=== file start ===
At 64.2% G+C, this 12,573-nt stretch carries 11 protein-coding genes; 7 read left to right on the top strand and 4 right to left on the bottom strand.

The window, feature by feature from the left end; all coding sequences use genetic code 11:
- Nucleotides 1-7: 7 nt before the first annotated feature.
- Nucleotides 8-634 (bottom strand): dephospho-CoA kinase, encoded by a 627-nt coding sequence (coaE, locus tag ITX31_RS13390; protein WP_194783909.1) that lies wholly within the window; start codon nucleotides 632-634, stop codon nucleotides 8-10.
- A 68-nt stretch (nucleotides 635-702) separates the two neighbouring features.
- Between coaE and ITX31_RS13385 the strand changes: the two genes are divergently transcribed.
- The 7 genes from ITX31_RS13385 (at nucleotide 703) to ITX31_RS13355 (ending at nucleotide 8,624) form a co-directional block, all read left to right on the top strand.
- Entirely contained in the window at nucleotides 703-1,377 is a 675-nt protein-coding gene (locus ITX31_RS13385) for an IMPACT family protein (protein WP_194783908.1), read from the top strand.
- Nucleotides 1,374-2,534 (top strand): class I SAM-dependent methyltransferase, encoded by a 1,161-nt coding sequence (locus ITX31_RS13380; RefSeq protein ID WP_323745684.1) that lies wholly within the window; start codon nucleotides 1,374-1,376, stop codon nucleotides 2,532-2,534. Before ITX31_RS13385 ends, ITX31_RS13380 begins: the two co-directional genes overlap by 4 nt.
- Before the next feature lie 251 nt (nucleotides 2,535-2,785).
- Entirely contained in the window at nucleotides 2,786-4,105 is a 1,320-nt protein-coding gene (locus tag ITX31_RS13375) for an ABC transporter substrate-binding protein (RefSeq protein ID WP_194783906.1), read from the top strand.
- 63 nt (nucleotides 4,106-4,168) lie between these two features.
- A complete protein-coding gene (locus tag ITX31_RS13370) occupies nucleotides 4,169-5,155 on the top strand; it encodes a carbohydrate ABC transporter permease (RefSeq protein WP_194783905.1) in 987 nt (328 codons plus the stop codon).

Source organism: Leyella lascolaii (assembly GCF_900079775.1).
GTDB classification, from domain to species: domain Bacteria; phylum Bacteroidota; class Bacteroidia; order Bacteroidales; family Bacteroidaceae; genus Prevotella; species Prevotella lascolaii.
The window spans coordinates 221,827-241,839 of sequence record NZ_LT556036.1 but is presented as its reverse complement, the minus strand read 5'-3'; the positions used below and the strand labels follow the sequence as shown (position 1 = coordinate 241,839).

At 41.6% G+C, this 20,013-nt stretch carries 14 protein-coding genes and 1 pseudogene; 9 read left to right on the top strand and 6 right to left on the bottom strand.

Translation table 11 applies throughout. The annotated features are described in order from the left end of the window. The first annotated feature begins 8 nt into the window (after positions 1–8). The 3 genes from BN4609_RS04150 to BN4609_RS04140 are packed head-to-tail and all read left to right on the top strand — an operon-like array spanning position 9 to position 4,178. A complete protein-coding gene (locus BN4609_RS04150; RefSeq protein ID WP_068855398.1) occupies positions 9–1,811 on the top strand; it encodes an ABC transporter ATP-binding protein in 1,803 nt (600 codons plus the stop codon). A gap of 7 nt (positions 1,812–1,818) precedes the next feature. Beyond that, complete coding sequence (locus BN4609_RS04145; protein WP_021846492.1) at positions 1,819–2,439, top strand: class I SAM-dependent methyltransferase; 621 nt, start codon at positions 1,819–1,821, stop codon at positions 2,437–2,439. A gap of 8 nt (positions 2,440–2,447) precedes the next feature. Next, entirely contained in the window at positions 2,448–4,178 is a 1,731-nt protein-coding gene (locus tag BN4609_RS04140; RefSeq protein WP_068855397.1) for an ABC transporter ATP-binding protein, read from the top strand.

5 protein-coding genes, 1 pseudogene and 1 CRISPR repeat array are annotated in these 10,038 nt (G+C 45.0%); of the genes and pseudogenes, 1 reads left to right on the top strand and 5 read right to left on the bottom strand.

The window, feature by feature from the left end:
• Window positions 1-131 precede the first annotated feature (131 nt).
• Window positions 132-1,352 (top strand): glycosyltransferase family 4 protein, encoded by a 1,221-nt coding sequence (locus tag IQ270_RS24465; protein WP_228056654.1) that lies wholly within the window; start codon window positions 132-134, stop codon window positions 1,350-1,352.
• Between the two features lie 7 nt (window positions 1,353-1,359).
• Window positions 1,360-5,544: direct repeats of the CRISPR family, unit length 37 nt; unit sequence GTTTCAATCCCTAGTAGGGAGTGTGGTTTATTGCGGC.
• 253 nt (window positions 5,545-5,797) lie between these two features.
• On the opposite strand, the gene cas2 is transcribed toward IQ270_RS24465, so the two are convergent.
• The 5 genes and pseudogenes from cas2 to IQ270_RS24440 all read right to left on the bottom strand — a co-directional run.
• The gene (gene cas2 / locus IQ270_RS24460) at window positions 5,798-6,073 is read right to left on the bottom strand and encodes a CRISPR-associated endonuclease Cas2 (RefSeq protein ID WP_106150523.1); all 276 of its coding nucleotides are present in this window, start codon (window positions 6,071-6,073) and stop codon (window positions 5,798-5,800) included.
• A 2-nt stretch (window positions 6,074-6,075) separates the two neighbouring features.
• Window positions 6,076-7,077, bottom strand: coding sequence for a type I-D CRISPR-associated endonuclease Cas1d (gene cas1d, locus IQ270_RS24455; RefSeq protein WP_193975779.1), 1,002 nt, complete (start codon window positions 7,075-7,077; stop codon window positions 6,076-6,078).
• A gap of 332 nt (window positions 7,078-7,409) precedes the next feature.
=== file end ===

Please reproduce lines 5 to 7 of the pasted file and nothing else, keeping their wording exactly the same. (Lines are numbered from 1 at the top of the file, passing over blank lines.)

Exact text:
- A 68-nt stretch (nucleotides 635-702) separates the two neighbouring features.
- Between coaE and ITX31_RS13385 the strand changes: the two genes are divergently transcribed.
- The 7 genes from ITX31_RS13385 (at nucleotide 703) to ITX31_RS13355 (ending at nucleotide 8,624) form a co-directional block, all read left to right on the top strand.